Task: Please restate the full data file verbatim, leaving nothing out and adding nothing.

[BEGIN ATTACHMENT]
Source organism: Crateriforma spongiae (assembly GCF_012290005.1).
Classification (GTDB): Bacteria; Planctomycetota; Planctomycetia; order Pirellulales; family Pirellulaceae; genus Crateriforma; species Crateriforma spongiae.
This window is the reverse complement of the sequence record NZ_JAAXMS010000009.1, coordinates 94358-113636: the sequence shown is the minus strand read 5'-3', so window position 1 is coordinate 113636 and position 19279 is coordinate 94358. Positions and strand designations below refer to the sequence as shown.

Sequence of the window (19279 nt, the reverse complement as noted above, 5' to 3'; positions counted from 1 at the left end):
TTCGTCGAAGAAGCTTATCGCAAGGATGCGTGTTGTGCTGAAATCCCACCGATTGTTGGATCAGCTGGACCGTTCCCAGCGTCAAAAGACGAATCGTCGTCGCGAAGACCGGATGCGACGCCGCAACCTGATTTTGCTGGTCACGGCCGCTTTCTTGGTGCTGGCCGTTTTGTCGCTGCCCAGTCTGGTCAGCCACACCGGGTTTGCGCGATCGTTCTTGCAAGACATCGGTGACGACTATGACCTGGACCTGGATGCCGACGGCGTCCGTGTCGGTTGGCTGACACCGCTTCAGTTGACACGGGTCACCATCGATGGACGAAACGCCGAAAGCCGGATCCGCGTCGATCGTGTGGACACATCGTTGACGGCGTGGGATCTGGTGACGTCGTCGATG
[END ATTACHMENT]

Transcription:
Source organism: Crateriforma spongiae (assembly GCF_012290005.1).
Classification (GTDB): Bacteria; Planctomycetota; Planctomycetia; order Pirellulales; family Pirellulaceae; genus Crateriforma; species Crateriforma spongiae.
This window is the reverse complement of the sequence record NZ_JAAXMS010000009.1, coordinates 94358-113636: the sequence shown is the minus strand read 5'-3', so window position 1 is coordinate 113636 and position 19279 is coordinate 94358. Positions and strand designations below refer to the sequence as shown.

Sequence of the window (19279 nt, the reverse complement as noted above, 5' to 3'; positions counted from 1 at the left end):
TTCGTCGAAGAAGCTTATCGCAAGGATGCGTGTTGTGCTGAAATCCCACCGATTGTTGGATCAGCTGGACCGTTCCCAGCGTCAAAAGACGAATCGTCGTCGCGAAGACCGGATGCGACGCCGCAACCTGATTTTGCTGGTCACGGCCGCTTTCTTGGTGCTGGCCGTTTTGTCGCTGCCCAGTCTGGTCAGCCACACCGGGTTTGCGCGATCGTTCTTGCAAGACATCGGTGACGACTATGACCTGGACCTGGATGCCGACGGCGTCCGTGTCGGTTGGCTGACACCGCTTCAGTTGACACGGGTCACCATCGATGGACGAAACGCCGAAAGCCGGATCCGCGTCGATCGTGTGGACACATCGTTGACGGCGTGGGATCTGGTGACGTCGTCGATG